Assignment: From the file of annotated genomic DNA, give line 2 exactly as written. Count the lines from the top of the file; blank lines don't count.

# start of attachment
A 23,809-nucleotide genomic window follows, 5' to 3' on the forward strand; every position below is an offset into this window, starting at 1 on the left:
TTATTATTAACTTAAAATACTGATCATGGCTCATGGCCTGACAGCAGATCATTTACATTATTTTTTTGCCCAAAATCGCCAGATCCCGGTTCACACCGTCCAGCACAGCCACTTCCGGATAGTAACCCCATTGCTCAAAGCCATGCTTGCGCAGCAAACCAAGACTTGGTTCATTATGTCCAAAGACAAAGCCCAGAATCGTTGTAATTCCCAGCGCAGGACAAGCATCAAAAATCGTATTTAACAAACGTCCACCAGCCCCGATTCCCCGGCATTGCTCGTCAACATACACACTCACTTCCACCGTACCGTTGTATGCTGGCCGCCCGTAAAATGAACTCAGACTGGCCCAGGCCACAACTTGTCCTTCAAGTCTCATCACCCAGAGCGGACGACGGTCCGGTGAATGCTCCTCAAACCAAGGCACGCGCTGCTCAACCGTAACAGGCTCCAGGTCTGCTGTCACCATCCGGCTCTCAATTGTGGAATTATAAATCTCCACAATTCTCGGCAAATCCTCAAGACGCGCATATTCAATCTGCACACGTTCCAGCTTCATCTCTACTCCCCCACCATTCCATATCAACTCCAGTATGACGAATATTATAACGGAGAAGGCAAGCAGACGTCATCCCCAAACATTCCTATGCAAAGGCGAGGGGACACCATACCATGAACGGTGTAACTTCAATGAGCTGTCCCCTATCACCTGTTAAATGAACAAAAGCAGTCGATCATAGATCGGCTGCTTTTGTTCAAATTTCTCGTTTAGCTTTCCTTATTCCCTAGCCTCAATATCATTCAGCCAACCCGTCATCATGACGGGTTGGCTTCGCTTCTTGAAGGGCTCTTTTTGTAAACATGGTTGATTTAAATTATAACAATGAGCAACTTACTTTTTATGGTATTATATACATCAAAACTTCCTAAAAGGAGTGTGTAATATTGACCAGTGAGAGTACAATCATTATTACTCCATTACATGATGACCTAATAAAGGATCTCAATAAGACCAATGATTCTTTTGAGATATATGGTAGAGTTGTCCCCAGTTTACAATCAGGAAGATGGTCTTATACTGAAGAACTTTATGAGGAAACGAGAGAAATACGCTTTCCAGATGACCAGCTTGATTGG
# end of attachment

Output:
TTATTATTAACTTAAAATACTGATCATGGCTCATGGCCTGACAGCAGATCATTTACATTATTTTTTTGCCCAAAATCGCCAGATCCCGGTTCACACCGTCCAGCACAGCCACTTCCGGATAGTAACCCCATTGCTCAAAGCCATGCTTGCGCAGCAAACCAAGACTTGGTTCATTATGTCCAAAGACAAAGCCCAGAATCGTTGTAATTCCCAGCGCAGGACAAGCATCAAAAATCGTATTTAACAAACGTCCACCAGCCCCGATTCCCCGGCATTGCTCGTCAACATACACACTCACTTCCACCGTACCGTTGTATGCTGGCCGCCCGTAAAATGAACTCAGACTGGCCCAGGCCACAACTTGTCCTTCAAGTCTCATCACCCAGAGCGGACGACGGTCCGGTGAATGCTCCTCAAACCAAGGCACGCGCTGCTCAACCGTAACAGGCTCCAGGTCTGCTGTCACCATCCGGCTCTCAATTGTGGAATTATAAATCTCCACAATTCTCGGCAAATCCTCAAGACGCGCATATTCAATCTGCACACGTTCCAGCTTCATCTCTACTCCCCCACCATTCCATATCAACTCCAGTATGACGAATATTATAACGGAGAAGGCAAGCAGACGTCATCCCCAAACATTCCTATGCAAAGGCGAGGGGACACCATACCATGAACGGTGTAACTTCAATGAGCTGTCCCCTATCACCTGTTAAATGAACAAAAGCAGTCGATCATAGATCGGCTGCTTTTGTTCAAATTTCTCGTTTAGCTTTCCTTATTCCCTAGCCTCAATATCATTCAGCCAACCCGTCATCATGACGGGTTGGCTTCGCTTCTTGAAGGGCTCTTTTTGTAAACATGGTTGATTTAAATTATAACAATGAGCAACTTACTTTTTATGGTATTATATACATCAAAACTTCCTAAAAGGAGTGTGTAATATTGACCAGTGAGAGTACAATCATTATTACTCCATTACATGATGACCTAATAAAGGATCTCAATAAGACCAATGATTCTTTTGAGATATATGGTAGAGTTGTCCCCAGTTTACAATCAGGAAGATGGTCTTATACTGAAGAACTTTATGAGGAAACGAGAGAAATACGCTTTCCAGATGACCAGCTTGATTGG